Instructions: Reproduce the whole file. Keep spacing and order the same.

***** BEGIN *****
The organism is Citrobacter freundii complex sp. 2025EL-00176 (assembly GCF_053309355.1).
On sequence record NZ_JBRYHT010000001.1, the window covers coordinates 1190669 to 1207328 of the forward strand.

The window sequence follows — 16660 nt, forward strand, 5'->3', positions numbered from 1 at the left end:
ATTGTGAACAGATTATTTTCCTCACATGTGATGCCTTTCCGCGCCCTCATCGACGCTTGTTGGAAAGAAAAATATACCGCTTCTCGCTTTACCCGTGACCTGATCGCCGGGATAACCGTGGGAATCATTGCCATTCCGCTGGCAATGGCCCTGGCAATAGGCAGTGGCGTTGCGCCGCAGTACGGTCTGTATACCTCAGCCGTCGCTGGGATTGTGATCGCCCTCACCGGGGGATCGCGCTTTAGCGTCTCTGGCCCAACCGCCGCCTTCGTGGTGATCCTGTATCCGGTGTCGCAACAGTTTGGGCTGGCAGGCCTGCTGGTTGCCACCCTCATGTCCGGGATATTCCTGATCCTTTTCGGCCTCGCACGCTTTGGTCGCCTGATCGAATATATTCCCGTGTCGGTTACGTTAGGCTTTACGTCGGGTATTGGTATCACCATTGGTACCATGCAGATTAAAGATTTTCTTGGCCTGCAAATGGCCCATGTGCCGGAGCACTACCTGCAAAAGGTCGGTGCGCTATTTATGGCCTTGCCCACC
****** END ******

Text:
The organism is Citrobacter freundii complex sp. 2025EL-00176 (assembly GCF_053309355.1).
On sequence record NZ_JBRYHT010000001.1, the window covers coordinates 1190669 to 1207328 of the forward strand.

The window sequence follows — 16660 nt, forward strand, 5'->3', positions numbered from 1 at the left end:
ATTGTGAACAGATTATTTTCCTCACATGTGATGCCTTTCCGCGCCCTCATCGACGCTTGTTGGAAAGAAAAATATACCGCTTCTCGCTTTACCCGTGACCTGATCGCCGGGATAACCGTGGGAATCATTGCCATTCCGCTGGCAATGGCCCTGGCAATAGGCAGTGGCGTTGCGCCGCAGTACGGTCTGTATACCTCAGCCGTCGCTGGGATTGTGATCGCCCTCACCGGGGGATCGCGCTTTAGCGTCTCTGGCCCAACCGCCGCCTTCGTGGTGATCCTGTATCCGGTGTCGCAACAGTTTGGGCTGGCAGGCCTGCTGGTTGCCACCCTCATGTCCGGGATATTCCTGATCCTTTTCGGCCTCGCACGCTTTGGTCGCCTGATCGAATATATTCCCGTGTCGGTTACGTTAGGCTTTACGTCGGGTATTGGTATCACCATTGGTACCATGCAGATTAAAGATTTTCTTGGCCTGCAAATGGCCCATGTGCCGGAGCACTACCTGCAAAAGGTCGGTGCGCTATTTATGGCCTTGCCCACC